Hospital looks into advanced spinal equipment

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SHERIDAN — Sheridan Memorial Hospital will soon add spine navigation robotics pending a final decision by the hospital board May 2.

SMH Chief Financial Officer Nathan Stutte presented the potential use for the new equipment to the board of directors at its April meeting at a cost of $1.2 million.

For the past six months, Stutte and orthopaedic spine surgeon Dr. James Ulibarri with Sheridan Orthopaedic Associates, evaluated information regarding the equipment and will give the board one month to review the collected information before making a final decision.

The system, developed by Globus, is the only platform with combined robotics and navigation currently available for spinal surgery, Ulibarri said.

The system combines preoperative imaging with intraoperative virtual navigation, allowing for real-time guidance to accurately place screws for spinal stabilization procedures.

“This will increase safety, speed and accuracy of spinal procedures, especially ones that require hardware,” Ulibarri said.

Currently, Ulibarri performs standard and minimally invasive spinal surgeries on the neck, thoracic spine and lower back for degenerate disease, trauma, infection and tumors. Ulibarri said the use of navigation or image-guided surgery is becoming the standard of care in larger communities.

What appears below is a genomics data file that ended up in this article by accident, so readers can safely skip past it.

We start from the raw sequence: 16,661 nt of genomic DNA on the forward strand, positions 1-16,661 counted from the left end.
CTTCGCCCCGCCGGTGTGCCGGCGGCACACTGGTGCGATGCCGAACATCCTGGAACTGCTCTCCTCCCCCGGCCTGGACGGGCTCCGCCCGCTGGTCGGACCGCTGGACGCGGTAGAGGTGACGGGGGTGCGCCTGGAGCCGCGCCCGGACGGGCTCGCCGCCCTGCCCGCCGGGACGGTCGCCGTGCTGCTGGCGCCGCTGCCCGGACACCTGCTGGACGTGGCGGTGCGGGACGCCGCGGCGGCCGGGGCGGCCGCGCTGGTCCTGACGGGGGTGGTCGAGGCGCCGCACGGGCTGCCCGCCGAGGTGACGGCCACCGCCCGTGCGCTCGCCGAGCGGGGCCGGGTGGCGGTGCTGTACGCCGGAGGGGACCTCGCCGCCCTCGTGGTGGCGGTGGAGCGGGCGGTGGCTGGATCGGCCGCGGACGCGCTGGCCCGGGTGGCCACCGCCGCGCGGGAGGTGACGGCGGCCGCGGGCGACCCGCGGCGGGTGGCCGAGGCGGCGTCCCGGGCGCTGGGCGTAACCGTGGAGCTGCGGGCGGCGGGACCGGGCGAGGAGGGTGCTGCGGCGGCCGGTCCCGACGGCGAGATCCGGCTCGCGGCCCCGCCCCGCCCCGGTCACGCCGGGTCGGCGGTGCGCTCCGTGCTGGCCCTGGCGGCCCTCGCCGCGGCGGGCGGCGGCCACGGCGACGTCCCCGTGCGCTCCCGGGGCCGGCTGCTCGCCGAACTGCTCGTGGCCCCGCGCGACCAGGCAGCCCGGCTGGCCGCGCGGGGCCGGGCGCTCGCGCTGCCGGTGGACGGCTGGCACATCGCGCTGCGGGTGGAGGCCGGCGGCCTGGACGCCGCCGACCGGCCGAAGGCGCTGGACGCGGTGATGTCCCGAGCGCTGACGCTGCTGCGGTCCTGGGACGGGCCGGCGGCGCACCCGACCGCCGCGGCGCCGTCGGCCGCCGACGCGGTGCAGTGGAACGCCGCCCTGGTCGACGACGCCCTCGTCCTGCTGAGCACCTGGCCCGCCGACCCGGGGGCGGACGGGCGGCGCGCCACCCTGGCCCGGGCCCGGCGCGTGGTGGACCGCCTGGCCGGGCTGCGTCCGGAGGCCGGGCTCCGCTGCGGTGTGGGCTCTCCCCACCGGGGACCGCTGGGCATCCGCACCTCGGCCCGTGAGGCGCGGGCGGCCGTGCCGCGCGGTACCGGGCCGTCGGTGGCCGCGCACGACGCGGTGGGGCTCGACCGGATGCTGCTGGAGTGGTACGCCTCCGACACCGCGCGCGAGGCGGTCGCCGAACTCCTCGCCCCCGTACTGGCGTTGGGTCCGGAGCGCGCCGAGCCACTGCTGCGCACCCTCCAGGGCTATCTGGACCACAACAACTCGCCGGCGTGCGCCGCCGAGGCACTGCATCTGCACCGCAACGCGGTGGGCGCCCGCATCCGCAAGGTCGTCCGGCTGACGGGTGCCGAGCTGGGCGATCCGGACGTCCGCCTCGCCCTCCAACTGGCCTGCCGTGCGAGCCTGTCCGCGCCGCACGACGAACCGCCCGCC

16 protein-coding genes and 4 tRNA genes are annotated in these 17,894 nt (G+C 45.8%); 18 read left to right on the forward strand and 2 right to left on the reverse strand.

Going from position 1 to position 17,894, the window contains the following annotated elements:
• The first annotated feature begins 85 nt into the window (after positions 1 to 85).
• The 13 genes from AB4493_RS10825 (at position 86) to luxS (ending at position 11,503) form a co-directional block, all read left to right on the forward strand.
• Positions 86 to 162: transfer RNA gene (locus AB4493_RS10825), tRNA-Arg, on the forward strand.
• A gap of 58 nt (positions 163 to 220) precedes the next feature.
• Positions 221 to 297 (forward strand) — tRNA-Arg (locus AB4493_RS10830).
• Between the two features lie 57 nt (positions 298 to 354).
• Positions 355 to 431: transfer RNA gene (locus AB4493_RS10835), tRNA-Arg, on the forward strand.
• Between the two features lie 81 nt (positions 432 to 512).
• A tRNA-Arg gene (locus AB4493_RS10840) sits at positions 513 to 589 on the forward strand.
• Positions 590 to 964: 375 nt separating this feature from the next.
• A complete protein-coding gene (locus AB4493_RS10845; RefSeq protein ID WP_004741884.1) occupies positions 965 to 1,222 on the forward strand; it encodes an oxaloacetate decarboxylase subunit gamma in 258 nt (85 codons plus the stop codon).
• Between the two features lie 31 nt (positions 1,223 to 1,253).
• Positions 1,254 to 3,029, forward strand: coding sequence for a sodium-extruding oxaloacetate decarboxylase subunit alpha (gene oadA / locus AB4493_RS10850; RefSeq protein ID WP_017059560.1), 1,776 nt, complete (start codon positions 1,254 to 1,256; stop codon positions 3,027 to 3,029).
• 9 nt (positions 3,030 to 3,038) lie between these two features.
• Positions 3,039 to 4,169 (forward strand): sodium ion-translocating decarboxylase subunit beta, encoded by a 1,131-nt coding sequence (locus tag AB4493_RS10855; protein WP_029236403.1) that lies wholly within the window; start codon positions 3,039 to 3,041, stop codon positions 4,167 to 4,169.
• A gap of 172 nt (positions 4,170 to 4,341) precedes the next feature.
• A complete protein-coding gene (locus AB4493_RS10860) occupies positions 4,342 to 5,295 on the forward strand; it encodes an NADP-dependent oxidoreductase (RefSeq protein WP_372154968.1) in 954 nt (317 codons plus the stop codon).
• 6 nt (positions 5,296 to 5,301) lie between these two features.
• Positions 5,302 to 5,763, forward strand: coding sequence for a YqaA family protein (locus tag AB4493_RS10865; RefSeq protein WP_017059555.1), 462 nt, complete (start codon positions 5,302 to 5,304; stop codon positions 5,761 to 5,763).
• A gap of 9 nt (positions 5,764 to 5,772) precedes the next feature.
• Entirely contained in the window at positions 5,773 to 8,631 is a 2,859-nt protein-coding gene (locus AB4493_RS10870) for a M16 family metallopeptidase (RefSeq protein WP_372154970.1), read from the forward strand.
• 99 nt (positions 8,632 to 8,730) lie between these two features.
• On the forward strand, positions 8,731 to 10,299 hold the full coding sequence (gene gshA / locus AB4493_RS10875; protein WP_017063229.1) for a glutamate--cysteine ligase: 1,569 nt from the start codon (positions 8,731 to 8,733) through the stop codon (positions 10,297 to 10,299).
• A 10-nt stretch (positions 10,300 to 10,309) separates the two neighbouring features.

The closest place to Sheridan to find image-guided surgeries or navigation-assisted robotic spinal surgeries is Salt Lake City, which also serves as the first location in the country to provide a combined navigation robotic platform, according to Ulibarri.

A September 2016 article by the Colorado Brain and Spine Institute said in minimally invasive spinal surgeries doctors insert a tiny endoscope — a flexible tube with a light and camera on one end often accompanied by a surgical tool — through a small incision near the area of the spine on which the doctors will operate. The surgeon must then navigate the tool to the problem area itself, avoiding major blood vessels, nerves and other important internal structures.

Ulibarri said every week he refers patients to a larger center for a number of reasons.

“This robotics system gives me the ability to keep these patients in town and increases my ability for minimally-invasive surgery,” Ulibarri said.

Stutte said the nature of spinal surgeries naturally presents complex work, and the navigation equipment will prove an asset to help keep patients closer to home.

“This particular technology allows us to expand the scope of cases and types of cases we would be able to do in our community and have better outcomes with potentially shorter recovery times (for those operations),” Stutte said.

Even with the advanced technology, the institute said experienced spinal surgeons are still needed to run the equipment.

Stutte considered the research portion of the process a good opportunity to look at the back and spine service provided by the hospital, and the equipment will serve as an enhancement to the service already provided.

The $1.2 million system, if approved by the board May 2, will be funded out of the regular budget with no additional funds coming from the foundation or public outreach.

By |Apr. 9, 2018|

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